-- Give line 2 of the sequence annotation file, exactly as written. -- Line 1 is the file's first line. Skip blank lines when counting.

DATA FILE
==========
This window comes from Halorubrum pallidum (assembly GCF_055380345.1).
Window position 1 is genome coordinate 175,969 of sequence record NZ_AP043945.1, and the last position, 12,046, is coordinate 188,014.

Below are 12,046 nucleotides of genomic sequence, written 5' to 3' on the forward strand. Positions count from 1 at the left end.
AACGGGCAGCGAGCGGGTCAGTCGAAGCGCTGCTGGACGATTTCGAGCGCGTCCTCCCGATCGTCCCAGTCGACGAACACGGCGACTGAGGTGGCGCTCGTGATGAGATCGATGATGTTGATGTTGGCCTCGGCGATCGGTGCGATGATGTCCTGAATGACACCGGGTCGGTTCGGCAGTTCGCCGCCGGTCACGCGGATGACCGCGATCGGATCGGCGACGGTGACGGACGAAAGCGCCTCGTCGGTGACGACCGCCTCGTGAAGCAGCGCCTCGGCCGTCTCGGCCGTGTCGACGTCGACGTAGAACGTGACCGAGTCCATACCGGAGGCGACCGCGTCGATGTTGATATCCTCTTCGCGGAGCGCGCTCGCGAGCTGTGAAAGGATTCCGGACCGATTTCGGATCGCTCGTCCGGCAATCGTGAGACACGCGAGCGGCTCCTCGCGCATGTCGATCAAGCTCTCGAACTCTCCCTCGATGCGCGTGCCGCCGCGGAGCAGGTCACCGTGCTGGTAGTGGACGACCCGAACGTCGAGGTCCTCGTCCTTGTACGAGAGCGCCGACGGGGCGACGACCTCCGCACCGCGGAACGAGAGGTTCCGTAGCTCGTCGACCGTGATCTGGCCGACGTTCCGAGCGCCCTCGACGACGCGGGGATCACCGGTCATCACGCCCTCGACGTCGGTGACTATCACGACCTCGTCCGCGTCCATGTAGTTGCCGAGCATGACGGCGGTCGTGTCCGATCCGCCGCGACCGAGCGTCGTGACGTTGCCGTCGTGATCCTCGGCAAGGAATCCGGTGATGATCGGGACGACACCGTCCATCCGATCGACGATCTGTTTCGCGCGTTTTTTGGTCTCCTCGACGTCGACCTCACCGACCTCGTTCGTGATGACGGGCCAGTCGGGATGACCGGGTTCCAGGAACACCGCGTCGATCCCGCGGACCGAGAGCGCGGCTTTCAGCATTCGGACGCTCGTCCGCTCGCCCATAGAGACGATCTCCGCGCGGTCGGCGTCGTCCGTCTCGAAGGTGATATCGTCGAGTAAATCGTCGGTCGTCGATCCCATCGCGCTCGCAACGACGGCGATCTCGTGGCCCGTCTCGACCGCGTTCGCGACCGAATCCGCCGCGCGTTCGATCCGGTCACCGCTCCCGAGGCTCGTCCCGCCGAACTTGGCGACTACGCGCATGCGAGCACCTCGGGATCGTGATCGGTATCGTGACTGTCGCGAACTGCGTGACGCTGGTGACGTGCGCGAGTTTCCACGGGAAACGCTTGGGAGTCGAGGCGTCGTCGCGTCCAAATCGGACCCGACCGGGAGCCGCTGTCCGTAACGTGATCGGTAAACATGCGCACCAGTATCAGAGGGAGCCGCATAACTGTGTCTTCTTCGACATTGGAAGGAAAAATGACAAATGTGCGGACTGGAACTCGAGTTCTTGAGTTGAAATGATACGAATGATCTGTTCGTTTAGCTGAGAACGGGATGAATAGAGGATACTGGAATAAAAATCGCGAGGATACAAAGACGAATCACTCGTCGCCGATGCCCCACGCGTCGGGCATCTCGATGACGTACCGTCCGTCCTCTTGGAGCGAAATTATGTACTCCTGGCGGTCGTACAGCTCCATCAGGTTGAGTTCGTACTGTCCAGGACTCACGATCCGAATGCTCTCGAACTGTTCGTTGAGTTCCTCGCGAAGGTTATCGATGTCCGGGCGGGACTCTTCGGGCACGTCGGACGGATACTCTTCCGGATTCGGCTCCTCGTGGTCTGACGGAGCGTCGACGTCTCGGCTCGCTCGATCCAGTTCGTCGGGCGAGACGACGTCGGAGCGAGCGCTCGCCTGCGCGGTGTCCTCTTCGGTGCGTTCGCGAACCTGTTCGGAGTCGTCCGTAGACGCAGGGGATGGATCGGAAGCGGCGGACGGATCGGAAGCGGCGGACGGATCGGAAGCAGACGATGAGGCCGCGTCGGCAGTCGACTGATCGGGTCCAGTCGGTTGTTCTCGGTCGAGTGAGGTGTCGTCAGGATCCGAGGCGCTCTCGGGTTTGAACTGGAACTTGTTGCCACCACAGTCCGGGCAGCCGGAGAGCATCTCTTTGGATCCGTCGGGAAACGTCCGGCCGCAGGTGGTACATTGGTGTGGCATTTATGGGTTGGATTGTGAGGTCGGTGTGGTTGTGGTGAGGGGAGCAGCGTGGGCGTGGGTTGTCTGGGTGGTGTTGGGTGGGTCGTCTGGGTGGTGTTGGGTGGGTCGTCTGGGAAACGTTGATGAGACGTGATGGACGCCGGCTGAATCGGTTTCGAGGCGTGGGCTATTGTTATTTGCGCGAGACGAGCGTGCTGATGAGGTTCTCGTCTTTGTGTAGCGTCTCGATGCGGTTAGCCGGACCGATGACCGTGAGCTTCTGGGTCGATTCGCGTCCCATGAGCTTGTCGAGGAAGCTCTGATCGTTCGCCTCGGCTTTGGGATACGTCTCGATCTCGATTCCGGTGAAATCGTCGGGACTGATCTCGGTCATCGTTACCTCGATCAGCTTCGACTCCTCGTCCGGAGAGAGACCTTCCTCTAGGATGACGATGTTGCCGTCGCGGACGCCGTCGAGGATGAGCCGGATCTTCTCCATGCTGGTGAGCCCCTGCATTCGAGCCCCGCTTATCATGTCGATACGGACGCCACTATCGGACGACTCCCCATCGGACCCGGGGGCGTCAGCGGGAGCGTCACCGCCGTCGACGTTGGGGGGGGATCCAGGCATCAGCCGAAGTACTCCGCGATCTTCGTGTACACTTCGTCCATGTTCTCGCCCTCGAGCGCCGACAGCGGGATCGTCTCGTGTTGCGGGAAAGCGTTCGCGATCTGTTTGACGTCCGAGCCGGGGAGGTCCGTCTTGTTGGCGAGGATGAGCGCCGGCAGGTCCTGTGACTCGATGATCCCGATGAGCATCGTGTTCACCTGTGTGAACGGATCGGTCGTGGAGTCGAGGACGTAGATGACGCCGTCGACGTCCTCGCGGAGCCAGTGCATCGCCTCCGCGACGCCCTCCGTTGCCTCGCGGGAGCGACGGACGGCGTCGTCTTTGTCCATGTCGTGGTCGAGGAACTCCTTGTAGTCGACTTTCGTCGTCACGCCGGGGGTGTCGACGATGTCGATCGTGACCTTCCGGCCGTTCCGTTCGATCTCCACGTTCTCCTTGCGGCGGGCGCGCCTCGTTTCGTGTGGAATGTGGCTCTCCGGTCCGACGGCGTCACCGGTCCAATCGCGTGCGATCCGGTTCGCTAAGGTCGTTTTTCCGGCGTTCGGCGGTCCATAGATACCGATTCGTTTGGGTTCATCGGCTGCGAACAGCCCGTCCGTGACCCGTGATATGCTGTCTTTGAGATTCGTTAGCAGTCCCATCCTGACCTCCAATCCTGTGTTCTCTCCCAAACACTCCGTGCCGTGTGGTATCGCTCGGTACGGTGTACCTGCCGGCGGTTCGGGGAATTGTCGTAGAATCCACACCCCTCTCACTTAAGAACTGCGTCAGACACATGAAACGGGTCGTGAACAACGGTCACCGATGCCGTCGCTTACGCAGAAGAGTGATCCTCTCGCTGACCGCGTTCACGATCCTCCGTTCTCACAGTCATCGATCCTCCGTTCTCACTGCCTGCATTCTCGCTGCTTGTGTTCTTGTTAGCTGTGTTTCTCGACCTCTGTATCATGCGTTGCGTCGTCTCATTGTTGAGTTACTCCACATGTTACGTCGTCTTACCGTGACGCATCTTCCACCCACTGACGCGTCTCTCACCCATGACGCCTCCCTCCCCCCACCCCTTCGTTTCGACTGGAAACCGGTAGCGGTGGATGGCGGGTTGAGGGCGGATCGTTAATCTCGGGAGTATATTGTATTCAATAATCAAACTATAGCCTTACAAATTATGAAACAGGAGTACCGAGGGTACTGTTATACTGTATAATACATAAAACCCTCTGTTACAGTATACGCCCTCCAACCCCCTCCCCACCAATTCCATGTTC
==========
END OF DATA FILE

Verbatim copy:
Window position 1 is genome coordinate 175,969 of sequence record NZ_AP043945.1, and the last position, 12,046, is coordinate 188,014.